Background: Low back pain is often associated with increased spinal stiffness which thought to arise from increased muscle activity. Unfortunately, the association between paraspinal muscle activity and paraspinal stiffness, as well as the spatial distribution of this relation, is unknown. The purpose of this investigation was to employ new technological developments to determine the relation between spinal muscle contraction and spinal stiffness over a large region of the lumbar spine. Methods: Thirty-two male subjects performed graded isometric prone right hip extension at four different exertion levels (0%, 10%, 25% and 50% of the maximum voluntary contraction) to induce asymmetric back muscle activity. The corresponding stiffness and muscle activity over bilateral paraspinal lumbar regions was measured by indentation loading and topography surface electromyography, respectively. Paraspinal stiffness and muscle activity were then plotted and their correlation was determined. Findings: Data from this study demonstrated the existence of an asymmetrical gradient in muscle activation and paraspinal stiffness in the lumbar spine during isometric prone right hip extension. The magnitude and scale of the gradient increased with the contraction force. A positive correlation between paraspinal stiffness and paraspinal muscle activity existed irrespective of the hip extension effort (Pearson correlation coefficient, range 0.566-0.782 (P < 0.001)). Interpretation: Our results demonstrate the creation of an asymmetrical gradient of muscle activity and paraspinal stiffness during right hip extension. Future studies will determine if alterations in this gradient may possess diagnostic or prognostic value for patients with low back pain.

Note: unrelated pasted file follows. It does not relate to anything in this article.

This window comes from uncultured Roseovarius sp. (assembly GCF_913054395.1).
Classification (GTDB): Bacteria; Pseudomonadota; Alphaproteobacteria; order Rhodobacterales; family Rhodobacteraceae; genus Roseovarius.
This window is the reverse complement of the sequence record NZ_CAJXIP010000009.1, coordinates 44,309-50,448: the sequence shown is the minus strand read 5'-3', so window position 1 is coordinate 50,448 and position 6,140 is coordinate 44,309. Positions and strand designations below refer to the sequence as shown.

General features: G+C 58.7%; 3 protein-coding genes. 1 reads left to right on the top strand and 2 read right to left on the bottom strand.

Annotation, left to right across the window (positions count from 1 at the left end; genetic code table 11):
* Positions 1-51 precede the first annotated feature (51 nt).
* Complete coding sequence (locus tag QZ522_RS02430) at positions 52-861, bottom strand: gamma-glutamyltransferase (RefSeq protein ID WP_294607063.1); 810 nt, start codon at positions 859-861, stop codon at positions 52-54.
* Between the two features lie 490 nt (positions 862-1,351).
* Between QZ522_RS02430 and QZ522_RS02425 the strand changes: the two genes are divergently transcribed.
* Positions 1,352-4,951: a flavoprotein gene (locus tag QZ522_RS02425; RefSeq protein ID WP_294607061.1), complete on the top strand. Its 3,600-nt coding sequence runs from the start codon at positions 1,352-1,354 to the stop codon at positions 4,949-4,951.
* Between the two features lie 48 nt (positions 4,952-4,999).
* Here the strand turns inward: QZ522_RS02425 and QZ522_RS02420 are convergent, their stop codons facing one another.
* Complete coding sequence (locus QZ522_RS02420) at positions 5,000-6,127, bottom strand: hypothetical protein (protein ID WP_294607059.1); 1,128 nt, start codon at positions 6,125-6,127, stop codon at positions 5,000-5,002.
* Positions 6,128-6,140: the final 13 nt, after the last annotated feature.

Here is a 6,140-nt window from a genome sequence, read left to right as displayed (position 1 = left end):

- Paraspinal muscle activity
- Paraspinal stiffness
ASJC Scopus subject areas
- Orthopedics and Sports Medicine